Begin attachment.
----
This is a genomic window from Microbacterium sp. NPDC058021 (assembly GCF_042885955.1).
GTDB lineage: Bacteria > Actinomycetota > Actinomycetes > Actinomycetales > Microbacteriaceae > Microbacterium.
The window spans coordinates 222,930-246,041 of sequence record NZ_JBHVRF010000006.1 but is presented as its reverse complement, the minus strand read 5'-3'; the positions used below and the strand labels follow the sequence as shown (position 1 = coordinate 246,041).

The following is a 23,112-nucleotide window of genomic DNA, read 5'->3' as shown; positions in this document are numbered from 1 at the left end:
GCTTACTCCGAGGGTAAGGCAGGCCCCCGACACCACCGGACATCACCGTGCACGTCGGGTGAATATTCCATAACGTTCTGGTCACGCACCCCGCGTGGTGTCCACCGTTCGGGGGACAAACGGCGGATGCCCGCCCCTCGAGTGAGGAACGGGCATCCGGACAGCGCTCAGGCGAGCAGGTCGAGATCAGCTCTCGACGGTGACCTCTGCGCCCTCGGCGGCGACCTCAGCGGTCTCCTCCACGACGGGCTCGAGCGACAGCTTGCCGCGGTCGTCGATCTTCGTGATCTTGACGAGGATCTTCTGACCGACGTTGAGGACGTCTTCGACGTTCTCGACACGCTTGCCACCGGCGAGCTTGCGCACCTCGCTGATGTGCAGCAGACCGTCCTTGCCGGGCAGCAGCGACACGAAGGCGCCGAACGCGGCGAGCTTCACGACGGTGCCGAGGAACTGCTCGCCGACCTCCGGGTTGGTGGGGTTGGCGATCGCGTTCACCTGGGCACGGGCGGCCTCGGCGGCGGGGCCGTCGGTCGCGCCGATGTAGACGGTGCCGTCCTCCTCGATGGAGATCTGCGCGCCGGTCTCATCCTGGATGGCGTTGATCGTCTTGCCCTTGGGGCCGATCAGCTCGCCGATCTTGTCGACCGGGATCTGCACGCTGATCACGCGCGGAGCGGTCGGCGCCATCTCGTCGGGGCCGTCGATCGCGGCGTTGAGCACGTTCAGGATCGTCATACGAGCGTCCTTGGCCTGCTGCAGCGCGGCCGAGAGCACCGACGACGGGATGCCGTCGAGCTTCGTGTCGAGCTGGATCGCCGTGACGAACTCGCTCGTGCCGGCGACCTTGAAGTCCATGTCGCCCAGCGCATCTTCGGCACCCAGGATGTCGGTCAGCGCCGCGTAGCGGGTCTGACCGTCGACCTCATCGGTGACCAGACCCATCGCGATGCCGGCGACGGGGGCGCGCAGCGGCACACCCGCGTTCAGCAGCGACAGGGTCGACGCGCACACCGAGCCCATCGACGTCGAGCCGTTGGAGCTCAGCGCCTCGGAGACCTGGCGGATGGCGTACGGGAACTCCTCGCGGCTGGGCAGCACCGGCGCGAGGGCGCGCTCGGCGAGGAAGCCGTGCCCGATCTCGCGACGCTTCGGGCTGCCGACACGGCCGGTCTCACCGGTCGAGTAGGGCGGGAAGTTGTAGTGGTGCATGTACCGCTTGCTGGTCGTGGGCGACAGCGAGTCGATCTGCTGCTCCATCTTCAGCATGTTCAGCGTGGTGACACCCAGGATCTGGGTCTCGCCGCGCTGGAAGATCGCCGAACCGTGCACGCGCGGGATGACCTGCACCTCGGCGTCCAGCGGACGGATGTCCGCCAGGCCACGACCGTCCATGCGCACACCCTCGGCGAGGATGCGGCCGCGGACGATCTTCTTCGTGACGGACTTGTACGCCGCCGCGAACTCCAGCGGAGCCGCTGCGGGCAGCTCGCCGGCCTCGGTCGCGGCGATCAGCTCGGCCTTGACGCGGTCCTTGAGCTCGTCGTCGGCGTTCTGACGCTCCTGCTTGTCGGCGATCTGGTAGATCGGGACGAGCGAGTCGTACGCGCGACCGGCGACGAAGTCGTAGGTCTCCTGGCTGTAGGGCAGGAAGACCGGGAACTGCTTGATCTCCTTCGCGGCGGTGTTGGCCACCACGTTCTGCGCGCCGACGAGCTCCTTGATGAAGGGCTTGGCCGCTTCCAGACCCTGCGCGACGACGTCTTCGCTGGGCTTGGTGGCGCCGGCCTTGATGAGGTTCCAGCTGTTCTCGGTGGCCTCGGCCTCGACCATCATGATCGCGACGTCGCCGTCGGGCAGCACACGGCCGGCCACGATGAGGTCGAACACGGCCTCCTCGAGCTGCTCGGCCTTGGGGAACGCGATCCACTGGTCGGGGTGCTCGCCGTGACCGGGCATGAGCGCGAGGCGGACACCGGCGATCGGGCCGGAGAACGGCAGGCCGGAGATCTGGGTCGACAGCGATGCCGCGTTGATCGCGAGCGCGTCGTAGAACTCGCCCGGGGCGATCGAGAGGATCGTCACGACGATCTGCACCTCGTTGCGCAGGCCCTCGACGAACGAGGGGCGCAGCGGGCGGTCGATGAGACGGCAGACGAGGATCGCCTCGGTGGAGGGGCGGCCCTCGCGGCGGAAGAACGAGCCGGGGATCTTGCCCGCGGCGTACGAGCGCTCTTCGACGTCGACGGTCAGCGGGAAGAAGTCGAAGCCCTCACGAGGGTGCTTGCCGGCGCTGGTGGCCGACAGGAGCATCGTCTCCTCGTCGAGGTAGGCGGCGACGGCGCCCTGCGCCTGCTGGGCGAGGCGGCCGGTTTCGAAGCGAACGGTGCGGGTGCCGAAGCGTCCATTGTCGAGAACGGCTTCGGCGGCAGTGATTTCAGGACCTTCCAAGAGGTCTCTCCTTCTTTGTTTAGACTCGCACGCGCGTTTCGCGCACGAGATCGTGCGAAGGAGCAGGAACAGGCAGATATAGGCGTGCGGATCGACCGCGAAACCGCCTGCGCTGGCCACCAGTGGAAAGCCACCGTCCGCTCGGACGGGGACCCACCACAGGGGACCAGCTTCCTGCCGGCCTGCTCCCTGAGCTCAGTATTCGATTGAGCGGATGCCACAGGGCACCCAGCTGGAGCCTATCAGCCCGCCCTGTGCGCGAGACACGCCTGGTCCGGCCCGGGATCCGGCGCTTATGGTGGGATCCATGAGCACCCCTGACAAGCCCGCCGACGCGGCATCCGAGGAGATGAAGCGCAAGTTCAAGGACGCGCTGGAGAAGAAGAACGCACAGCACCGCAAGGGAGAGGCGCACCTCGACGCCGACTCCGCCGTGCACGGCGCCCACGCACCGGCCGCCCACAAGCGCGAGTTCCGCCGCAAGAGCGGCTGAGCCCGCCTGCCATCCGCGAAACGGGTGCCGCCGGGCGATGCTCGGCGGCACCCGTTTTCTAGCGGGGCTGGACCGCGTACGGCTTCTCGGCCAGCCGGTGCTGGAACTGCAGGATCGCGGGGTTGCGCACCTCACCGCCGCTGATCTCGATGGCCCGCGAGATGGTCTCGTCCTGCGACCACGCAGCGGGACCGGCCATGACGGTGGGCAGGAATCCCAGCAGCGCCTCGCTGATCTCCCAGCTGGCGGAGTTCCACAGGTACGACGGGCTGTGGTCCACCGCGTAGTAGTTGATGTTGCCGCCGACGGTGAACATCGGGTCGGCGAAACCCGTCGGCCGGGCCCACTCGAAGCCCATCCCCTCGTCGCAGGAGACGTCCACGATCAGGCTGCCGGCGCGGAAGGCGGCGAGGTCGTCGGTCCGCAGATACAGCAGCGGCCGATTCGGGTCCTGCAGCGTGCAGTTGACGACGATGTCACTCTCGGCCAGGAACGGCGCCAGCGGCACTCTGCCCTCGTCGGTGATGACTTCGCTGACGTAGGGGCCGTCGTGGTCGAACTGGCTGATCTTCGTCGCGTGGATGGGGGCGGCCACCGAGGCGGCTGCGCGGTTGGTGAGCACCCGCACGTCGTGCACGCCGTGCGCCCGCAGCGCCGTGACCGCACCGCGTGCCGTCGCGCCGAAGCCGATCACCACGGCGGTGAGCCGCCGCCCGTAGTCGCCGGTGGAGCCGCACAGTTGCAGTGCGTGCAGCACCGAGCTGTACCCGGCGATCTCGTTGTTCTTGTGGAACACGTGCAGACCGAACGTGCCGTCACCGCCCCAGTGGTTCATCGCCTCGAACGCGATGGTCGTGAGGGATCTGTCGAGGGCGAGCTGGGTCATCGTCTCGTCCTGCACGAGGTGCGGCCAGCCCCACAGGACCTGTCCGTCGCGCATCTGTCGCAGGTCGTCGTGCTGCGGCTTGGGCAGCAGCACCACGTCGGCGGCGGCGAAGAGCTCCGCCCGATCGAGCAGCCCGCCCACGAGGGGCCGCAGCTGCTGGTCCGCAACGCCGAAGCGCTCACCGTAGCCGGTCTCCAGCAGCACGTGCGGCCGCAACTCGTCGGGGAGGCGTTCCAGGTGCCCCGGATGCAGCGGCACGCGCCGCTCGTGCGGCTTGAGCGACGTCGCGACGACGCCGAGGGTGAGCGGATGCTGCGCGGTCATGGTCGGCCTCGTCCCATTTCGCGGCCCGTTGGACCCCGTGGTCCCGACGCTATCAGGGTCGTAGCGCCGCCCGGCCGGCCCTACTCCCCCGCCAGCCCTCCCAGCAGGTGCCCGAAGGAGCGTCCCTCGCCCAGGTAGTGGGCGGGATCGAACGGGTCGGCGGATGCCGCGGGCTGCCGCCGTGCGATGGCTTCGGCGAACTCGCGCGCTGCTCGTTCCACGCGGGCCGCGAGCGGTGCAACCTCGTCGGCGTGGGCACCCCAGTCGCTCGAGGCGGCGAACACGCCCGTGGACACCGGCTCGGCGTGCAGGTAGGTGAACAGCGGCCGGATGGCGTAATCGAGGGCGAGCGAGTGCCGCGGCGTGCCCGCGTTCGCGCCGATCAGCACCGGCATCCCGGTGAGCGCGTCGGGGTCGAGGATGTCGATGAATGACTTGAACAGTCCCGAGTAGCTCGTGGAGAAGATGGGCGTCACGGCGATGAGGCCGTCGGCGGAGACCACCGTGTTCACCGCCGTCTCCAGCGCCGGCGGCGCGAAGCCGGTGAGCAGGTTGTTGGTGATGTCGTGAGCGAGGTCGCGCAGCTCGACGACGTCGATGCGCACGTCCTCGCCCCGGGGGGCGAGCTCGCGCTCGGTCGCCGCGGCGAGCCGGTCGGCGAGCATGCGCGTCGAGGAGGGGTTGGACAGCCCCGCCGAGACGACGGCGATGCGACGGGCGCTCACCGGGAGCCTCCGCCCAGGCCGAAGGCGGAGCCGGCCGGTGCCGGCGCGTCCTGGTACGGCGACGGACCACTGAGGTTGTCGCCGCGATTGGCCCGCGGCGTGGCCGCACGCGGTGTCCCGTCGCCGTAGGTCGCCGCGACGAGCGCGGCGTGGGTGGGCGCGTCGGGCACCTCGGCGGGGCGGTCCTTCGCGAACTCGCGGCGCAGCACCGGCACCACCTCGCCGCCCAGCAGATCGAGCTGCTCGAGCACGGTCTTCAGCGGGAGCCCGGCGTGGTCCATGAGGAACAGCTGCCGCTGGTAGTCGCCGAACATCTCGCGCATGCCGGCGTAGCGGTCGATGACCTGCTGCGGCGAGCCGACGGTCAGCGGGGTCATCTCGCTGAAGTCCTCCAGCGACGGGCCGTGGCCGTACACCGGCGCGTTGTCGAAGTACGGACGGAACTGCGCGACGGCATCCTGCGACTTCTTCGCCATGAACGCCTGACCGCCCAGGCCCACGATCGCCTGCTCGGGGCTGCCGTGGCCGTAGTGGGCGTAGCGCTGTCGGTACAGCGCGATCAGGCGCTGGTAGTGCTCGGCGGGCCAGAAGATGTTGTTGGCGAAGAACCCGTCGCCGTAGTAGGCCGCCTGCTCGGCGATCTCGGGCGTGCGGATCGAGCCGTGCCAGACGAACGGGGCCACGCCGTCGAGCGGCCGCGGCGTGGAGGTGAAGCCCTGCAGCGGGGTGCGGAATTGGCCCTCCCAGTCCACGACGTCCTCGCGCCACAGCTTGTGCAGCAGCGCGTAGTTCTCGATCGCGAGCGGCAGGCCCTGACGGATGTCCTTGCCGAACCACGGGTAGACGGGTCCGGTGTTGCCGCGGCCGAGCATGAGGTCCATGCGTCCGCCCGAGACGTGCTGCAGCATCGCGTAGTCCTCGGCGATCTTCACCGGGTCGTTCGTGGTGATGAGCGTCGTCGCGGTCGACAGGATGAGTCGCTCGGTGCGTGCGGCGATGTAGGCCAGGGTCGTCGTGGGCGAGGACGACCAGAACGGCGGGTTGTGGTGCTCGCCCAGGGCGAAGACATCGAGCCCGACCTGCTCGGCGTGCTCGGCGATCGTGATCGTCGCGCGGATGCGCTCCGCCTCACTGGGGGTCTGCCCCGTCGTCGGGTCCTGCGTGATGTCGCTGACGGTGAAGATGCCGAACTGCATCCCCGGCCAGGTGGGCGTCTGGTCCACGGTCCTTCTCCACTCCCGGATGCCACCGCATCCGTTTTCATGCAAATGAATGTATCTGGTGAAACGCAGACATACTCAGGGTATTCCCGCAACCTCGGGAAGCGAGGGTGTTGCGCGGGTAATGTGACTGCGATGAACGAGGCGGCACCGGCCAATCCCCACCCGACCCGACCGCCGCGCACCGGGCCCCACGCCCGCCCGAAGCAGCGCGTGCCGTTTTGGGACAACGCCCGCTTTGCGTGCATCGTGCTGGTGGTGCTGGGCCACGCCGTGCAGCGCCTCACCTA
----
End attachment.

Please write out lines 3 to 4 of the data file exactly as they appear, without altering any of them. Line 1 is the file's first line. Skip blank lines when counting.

The window spans coordinates 222,930-246,041 of sequence record NZ_JBHVRF010000006.1 but is presented as its reverse complement, the minus strand read 5'-3'; the positions used below and the strand labels follow the sequence as shown (position 1 = coordinate 246,041).

The following is a 23,112-nucleotide window of genomic DNA, read 5'->3' as shown; positions in this document are numbered from 1 at the left end: